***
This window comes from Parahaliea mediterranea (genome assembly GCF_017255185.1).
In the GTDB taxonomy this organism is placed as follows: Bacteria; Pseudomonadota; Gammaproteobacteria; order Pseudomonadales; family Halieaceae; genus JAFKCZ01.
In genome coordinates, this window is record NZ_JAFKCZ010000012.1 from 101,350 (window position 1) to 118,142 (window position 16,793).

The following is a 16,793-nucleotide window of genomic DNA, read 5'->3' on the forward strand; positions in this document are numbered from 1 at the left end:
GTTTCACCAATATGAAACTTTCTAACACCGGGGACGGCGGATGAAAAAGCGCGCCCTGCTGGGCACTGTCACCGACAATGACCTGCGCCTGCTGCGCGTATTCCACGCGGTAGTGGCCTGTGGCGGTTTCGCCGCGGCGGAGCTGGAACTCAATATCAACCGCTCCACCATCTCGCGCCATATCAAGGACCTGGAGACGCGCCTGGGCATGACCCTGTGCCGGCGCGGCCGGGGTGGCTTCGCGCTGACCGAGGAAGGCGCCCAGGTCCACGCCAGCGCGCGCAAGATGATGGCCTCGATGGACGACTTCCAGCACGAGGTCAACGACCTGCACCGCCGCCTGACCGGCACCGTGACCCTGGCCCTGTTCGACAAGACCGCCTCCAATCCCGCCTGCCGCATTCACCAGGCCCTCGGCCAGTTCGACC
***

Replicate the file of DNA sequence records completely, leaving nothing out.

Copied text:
This window comes from Parahaliea mediterranea (genome assembly GCF_017255185.1).
In the GTDB taxonomy this organism is placed as follows: Bacteria; Pseudomonadota; Gammaproteobacteria; order Pseudomonadales; family Halieaceae; genus JAFKCZ01.
In genome coordinates, this window is record NZ_JAFKCZ010000012.1 from 101,350 (window position 1) to 118,142 (window position 16,793).

The following is a 16,793-nucleotide window of genomic DNA, read 5'->3' on the forward strand; positions in this document are numbered from 1 at the left end:
GTTTCACCAATATGAAACTTTCTAACACCGGGGACGGCGGATGAAAAAGCGCGCCCTGCTGGGCACTGTCACCGACAATGACCTGCGCCTGCTGCGCGTATTCCACGCGGTAGTGGCCTGTGGCGGTTTCGCCGCGGCGGAGCTGGAACTCAATATCAACCGCTCCACCATCTCGCGCCATATCAAGGACCTGGAGACGCGCCTGGGCATGACCCTGTGCCGGCGCGGCCGGGGTGGCTTCGCGCTGACCGAGGAAGGCGCCCAGGTCCACGCCAGCGCGCGCAAGATGATGGCCTCGATGGACGACTTCCAGCACGAGGTCAACGACCTGCACCGCCGCCTGACCGGCACCGTGACCCTGGCCCTGTTCGACAAGACCGCCTCCAATCCCGCCTGCCGCATTCACCAGGCCCTCGGCCAGTTCGACC